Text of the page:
Still, she feared the damage had been done. So on July 27, she headed uptown to the Ralph Lauren Center for Cancer on Madison Avenue at East 124th Street in Harlem for the free screening — a 10-minute exam to check for a type of cancer that can afflict the nasal passages, mouth, throat or voice box of smokers.

In short order, Dr. Laura Wang found a suspicious lesion on Steed’s upper gum, and referred her to Dr. Jennifer Cracchiolo, a surgeon at Memorial Sloan Kettering, who conducted a biopsy that found she had cancer of the gum tissue on the right upper jaw.

Oral cancer makes up only three percent of new cancer cases, and it’s often overlooked, even by dentists, because of its location and initial innocuous appearance, which makes it seem more like a nuisance than a potential lethal malady.

In many cases, it will have spread to the lymph nodes by the time it’s detected, a Stage 2 condition in which 35 percent of patients die after five years, or metastasized into a Stage 3 condition, which is even more fatal.

Steed was one of the lucky ones. Thanks to the screening, and the newsletter, her cancer had been discovered at an early stage.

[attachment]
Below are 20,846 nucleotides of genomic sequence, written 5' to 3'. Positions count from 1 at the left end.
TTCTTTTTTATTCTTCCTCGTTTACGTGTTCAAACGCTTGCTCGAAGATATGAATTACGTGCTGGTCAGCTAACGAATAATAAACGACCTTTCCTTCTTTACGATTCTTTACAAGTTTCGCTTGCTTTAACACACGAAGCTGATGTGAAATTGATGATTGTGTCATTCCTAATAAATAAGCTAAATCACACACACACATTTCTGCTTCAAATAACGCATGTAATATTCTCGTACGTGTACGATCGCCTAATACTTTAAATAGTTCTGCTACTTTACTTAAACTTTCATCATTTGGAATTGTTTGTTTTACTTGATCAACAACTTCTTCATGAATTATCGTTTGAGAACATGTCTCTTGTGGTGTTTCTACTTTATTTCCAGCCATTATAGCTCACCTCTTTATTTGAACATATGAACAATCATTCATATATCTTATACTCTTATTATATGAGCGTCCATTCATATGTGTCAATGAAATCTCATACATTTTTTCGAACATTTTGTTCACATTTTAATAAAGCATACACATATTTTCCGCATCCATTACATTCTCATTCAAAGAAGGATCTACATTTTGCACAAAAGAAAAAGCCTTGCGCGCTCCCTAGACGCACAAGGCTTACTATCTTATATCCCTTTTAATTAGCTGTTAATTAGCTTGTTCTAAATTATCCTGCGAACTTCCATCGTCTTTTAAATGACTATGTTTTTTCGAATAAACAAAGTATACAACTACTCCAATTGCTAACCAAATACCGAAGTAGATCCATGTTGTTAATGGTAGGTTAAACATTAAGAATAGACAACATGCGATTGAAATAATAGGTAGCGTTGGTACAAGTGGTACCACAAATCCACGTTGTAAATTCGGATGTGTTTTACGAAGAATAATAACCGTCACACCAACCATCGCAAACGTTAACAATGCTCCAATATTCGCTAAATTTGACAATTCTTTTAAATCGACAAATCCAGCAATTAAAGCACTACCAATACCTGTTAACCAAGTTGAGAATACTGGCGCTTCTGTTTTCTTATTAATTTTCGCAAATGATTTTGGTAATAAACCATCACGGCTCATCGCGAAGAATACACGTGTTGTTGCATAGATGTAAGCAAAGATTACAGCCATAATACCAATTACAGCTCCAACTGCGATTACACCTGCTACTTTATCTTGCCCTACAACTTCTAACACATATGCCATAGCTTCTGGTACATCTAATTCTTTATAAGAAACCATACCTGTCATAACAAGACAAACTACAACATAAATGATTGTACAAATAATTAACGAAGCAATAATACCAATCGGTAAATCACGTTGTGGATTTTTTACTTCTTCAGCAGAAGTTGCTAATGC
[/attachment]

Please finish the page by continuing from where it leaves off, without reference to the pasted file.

Six weeks later, on Sept. 10, she went into surgery at Memorial to remove her maxillary, or upper jaw, and a part of her palate. Doctors have since deemed her completely cancer-free.

“Kathleen sounded grateful and determined and full of life,” Jamieson said as he recalled their encounter.

Steed said she now has three goals: “To educate people about oral cancer, to emphasize the importance of attending as many free health screenings as possible — and to note how newsletters from elected officials can change lives.”

And she added, “If anyone ever questions the necessity of having 49 pages of listings, please remember that one of those listings saved my life.”

Kallos said he was always curious about the utility of his newsletter and whether it could be a tad too long, a subject he enjoys raising with Jamieson.

“Some might argue that less can be more,” he said. “But this is the argument against a shorter work product.”

“I am incredibly happy Ms. Steed is here to tell her story,” Kallos added. “This is one story, and one holiday party, that I will not be forgetting anytime soon.”